By Jake Withnell, CFP®
Tax season is here, and for many Nike employees, that can mean added stress and an unnecessarily large tax bill. The good news is that there are many proactive strategies that can help reduce the sting of filing your tax return. If you’re worried about your tax bill this year, read on to learn more about our top 9 tax-planning strategies for Nike employees.
1. Maximize Your Retirement Plan Contributions
One of the best ways to minimize your tax liability is by maximizing your retirement plan contributions.
- Nike 401(k): This account allows for contributions up to $22,500 annually in 2023 ($30,000 if over age 50). You can choose to contribute on a pre-tax (traditional) or after-tax (Roth) basis, which provides a lot of flexibility in tax planning. Nike also offers a dollar-for-dollar match of up to 5% of your salary, making this an extremely attractive strategy for both retirement savings and tax minimization.
- Roth IRA: This is a great savings vehicle for many reasons, including no required minimum distributions (RMDs), tax-free withdrawals after age 59½, and the ability to pass wealth tax-free to your heirs. Unfortunately, Roth IRAs have income restrictions and you may not be able to open an account outright if you are above certain limits. This makes the ability to contribute to a Nike Roth 401(k) that much more appealing for those who want to avoid RMDs in retirement. Starting in 2024, Roth 401(k) accounts will no longer require RMDs.
2. Utilize Roth Conversions
If you are outside of the income eligibility threshold for Roth IRAs but still want to take advantage of the Roth tax benefits, a Roth conversion could be the right strategy for you. It works by paying the income tax on contributions to a traditional IRA, thereby converting the funds to a Roth IRA. This will allow the contributions to grow completely tax-free and allow you to avoid future RMDs, which is helpful if you expect to be in a higher tax bracket in the future.
Another option is the mega backdoor Roth strategy, in which you convert a portion of your 401(k) plan to Roth dollars. In this strategy, you would maximize your after-tax (non-Roth) contributions (up to $43,500 in 2023), then roll over this after-tax portion to the Roth 401(k) or your Roth IRA so these dollars can grow tax-free.
3. Understand Your Nike ESPP Contributions
The Nike Employee Stock Purchase Plan (ESPP) is a great executive compensation benefit that allows executives to purchase up to $25,000 in Nike stock at a 15% discount. This wealth-building tool can quickly turn into a tax nightmare if you’re not careful.
If you have ESPP benefits, make sure you keep track of two key dates:
- Start of the ESPP offering period
- Stock purchase date
If you hold on to the stock for at least 2 years from the offering period and 1 year from the purchase date, you will receive favorable tax treatment by being taxed at the long-term capital gains tax rate, which ranges from 0% to 20%. Most Nike employees would be taxed at the 20% rate due to their high income.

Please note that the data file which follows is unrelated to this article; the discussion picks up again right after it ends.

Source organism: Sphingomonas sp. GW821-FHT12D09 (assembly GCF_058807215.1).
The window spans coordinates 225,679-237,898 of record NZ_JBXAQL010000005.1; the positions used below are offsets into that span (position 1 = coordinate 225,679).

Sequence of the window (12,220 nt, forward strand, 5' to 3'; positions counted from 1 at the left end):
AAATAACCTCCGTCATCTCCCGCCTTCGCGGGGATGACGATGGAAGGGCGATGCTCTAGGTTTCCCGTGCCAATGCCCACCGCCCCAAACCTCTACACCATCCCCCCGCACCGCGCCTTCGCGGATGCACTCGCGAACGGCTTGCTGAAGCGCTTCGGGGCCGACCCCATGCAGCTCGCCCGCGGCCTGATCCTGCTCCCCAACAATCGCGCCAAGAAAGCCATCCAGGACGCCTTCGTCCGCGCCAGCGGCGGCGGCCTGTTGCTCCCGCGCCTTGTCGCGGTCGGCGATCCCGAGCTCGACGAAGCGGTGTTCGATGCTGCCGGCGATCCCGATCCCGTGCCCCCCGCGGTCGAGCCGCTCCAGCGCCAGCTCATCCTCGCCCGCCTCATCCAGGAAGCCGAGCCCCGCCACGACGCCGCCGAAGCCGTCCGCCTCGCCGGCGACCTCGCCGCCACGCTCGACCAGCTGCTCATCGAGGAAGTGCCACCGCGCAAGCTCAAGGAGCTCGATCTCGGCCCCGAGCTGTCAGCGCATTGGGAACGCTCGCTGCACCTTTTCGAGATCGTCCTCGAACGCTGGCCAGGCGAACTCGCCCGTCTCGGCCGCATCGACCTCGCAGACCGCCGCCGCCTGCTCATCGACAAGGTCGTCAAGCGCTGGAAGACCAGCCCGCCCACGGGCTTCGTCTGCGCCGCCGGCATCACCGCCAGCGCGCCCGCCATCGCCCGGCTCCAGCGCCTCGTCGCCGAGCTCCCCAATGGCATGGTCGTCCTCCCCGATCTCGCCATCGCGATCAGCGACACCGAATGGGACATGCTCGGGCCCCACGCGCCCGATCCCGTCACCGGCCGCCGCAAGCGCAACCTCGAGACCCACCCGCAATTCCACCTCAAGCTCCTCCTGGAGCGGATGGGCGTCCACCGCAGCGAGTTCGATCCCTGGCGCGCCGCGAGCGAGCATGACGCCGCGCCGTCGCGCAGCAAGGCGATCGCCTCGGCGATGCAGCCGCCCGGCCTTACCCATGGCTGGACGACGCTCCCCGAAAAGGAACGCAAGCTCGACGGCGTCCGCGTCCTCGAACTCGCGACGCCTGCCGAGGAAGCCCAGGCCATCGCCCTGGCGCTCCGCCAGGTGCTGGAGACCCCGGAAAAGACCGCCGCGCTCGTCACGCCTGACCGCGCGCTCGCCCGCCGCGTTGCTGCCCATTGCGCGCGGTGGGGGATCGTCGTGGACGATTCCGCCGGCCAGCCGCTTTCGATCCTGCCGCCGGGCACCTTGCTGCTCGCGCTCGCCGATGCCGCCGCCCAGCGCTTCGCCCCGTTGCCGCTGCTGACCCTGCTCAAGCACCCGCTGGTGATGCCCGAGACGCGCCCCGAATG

Understanding the tax implications of long-term versus short-term capital gains, and managing your ESPP accordingly, can go a long way in reducing your tax liability. For instance, in 2023 a single taxpayer will pay 0% capital gain tax on their long-term capital gains if their taxable income falls below $44,625. That rate jumps to 15% and 20% for taxable incomes that exceed $44,625 and $492,300, respectively, and gains that are short term in nature will be taxed at your marginal tax bracket, which could be up to 37%! Knowing both the nature of your gain, as well as your tax bracket, is crucial information if you want to minimize your tax liability.
4. Understand Your Equity Compensation
In addition to the ESPP, Nike offers two other equity compensation benefits:
- Stock options: Gives executives the right to purchase Nike stock at a set price (usually discounted) for a set period of time
- Restricted stock awards: Similar to a bonus that is paid out in shares of Nike stock instead of cash
There are many tax consequences that come with equity compensation. First and foremost, RSAs will be taxed as income in the year they vest. This can result in a huge tax bill at the end of the year if you don’t plan ahead for the increased income. If you know you have a large amount of RSAs on the vesting horizon, consider deferring other sources of income to avoid paying a larger-than-necessary tax bill.
Additionally, both stock options and RSAs will be subject to capital gains if the value of the stock increased after vesting. Qualifying for long-term capital gains rates should be the top priority for Nike employees to avoid being taxed at the highest marginal tax bracket (37%).
5. Contribute to a Donor-Advised Fund
If you itemize your tax deductions because of charitable contributions, you may want to consider investing in a donor-advised fund (DAF). You can contribute a lump sum all at once and then distribute those funds to various charities over several years. With this strategy, you can itemize deductions when you make the initial contribution and then take the standard deduction in the following years, allowing you to make the most out of your donation tax-wise.